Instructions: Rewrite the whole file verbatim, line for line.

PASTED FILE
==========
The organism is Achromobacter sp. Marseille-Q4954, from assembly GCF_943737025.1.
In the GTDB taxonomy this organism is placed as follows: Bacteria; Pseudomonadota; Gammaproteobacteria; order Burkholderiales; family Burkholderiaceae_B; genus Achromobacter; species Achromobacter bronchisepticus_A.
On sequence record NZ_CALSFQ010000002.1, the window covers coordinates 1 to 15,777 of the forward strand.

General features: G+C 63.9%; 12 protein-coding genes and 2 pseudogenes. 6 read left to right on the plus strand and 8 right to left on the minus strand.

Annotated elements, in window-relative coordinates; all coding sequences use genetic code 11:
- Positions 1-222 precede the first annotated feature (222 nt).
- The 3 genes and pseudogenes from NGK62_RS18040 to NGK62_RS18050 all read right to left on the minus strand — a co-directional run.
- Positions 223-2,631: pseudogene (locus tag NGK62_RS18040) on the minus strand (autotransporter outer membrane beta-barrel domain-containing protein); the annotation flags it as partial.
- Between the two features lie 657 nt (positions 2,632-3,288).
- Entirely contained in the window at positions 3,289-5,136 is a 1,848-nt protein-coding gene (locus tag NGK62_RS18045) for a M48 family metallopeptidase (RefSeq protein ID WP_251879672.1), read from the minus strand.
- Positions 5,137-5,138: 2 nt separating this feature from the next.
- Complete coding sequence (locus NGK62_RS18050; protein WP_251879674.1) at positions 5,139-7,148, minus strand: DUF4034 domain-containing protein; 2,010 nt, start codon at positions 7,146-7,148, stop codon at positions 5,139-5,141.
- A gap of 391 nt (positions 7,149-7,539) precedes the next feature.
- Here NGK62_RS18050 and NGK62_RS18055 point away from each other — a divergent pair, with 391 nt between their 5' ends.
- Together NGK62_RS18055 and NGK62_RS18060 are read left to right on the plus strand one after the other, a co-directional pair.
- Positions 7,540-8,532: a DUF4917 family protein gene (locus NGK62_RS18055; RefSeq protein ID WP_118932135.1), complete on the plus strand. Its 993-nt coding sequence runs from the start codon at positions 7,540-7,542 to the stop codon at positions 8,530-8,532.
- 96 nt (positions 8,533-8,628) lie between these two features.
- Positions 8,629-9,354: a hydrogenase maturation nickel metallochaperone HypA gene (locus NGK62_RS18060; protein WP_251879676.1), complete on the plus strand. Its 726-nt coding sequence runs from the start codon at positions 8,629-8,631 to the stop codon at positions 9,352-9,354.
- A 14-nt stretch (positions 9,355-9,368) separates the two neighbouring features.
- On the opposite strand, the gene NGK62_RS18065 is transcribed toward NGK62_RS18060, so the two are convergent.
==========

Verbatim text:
The organism is Achromobacter sp. Marseille-Q4954, from assembly GCF_943737025.1.
In the GTDB taxonomy this organism is placed as follows: Bacteria; Pseudomonadota; Gammaproteobacteria; order Burkholderiales; family Burkholderiaceae_B; genus Achromobacter; species Achromobacter bronchisepticus_A.
On sequence record NZ_CALSFQ010000002.1, the window covers coordinates 1 to 15,777 of the forward strand.

General features: G+C 63.9%; 12 protein-coding genes and 2 pseudogenes. 6 read left to right on the plus strand and 8 right to left on the minus strand.

Annotated elements, in window-relative coordinates; all coding sequences use genetic code 11:
- Positions 1-222 precede the first annotated feature (222 nt).
- The 3 genes and pseudogenes from NGK62_RS18040 to NGK62_RS18050 all read right to left on the minus strand — a co-directional run.
- Positions 223-2,631: pseudogene (locus tag NGK62_RS18040) on the minus strand (autotransporter outer membrane beta-barrel domain-containing protein); the annotation flags it as partial.
- Between the two features lie 657 nt (positions 2,632-3,288).
- Entirely contained in the window at positions 3,289-5,136 is a 1,848-nt protein-coding gene (locus tag NGK62_RS18045) for a M48 family metallopeptidase (RefSeq protein ID WP_251879672.1), read from the minus strand.
- Positions 5,137-5,138: 2 nt separating this feature from the next.
- Complete coding sequence (locus NGK62_RS18050; protein WP_251879674.1) at positions 5,139-7,148, minus strand: DUF4034 domain-containing protein; 2,010 nt, start codon at positions 7,146-7,148, stop codon at positions 5,139-5,141.
- A gap of 391 nt (positions 7,149-7,539) precedes the next feature.
- Here NGK62_RS18050 and NGK62_RS18055 point away from each other — a divergent pair, with 391 nt between their 5' ends.
- Together NGK62_RS18055 and NGK62_RS18060 are read left to right on the plus strand one after the other, a co-directional pair.
- Positions 7,540-8,532: a DUF4917 family protein gene (locus NGK62_RS18055; RefSeq protein ID WP_118932135.1), complete on the plus strand. Its 993-nt coding sequence runs from the start codon at positions 7,540-7,542 to the stop codon at positions 8,530-8,532.
- 96 nt (positions 8,533-8,628) lie between these two features.
- Positions 8,629-9,354: a hydrogenase maturation nickel metallochaperone HypA gene (locus NGK62_RS18060; protein WP_251879676.1), complete on the plus strand. Its 726-nt coding sequence runs from the start codon at positions 8,629-8,631 to the stop codon at positions 9,352-9,354.
- A 14-nt stretch (positions 9,355-9,368) separates the two neighbouring features.
- On the opposite strand, the gene NGK62_RS18065 is transcribed toward NGK62_RS18060, so the two are convergent.